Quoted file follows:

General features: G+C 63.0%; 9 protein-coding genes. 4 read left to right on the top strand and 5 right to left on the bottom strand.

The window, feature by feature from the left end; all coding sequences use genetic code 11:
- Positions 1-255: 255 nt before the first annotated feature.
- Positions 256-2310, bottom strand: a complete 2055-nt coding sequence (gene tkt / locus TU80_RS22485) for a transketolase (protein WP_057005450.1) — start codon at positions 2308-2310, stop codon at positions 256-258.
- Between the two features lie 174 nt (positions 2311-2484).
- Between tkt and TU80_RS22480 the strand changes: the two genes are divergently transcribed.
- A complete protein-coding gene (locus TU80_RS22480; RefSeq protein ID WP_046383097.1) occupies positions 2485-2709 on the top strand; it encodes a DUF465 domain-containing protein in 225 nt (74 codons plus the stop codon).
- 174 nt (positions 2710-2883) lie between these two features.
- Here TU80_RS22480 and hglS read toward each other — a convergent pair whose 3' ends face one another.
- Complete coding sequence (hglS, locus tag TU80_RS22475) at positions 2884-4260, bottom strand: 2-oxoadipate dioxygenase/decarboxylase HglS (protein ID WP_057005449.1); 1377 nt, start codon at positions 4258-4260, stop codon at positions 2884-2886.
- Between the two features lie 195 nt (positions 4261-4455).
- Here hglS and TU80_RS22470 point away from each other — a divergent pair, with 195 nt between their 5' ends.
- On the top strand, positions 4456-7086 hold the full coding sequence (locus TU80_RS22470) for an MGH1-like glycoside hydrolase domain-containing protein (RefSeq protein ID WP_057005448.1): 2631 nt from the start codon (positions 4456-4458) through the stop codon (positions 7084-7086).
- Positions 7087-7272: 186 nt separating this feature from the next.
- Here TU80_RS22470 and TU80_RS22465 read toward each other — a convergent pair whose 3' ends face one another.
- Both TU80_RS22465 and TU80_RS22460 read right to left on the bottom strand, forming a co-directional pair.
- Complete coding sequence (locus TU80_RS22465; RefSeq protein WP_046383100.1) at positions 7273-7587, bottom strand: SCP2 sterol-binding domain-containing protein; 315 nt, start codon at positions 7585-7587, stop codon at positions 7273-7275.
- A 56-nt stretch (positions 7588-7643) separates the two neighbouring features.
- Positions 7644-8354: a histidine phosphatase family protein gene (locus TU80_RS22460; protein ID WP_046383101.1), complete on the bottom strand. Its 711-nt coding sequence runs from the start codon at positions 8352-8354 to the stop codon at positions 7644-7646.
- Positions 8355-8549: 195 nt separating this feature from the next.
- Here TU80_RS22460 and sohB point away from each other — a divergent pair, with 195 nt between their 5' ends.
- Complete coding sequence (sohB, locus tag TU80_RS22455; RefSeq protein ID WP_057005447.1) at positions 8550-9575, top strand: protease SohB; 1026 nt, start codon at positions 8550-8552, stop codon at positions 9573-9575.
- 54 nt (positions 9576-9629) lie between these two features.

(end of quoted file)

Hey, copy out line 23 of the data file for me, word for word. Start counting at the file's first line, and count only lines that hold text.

- 54 nt (positions 9576-9629) lie between these two features.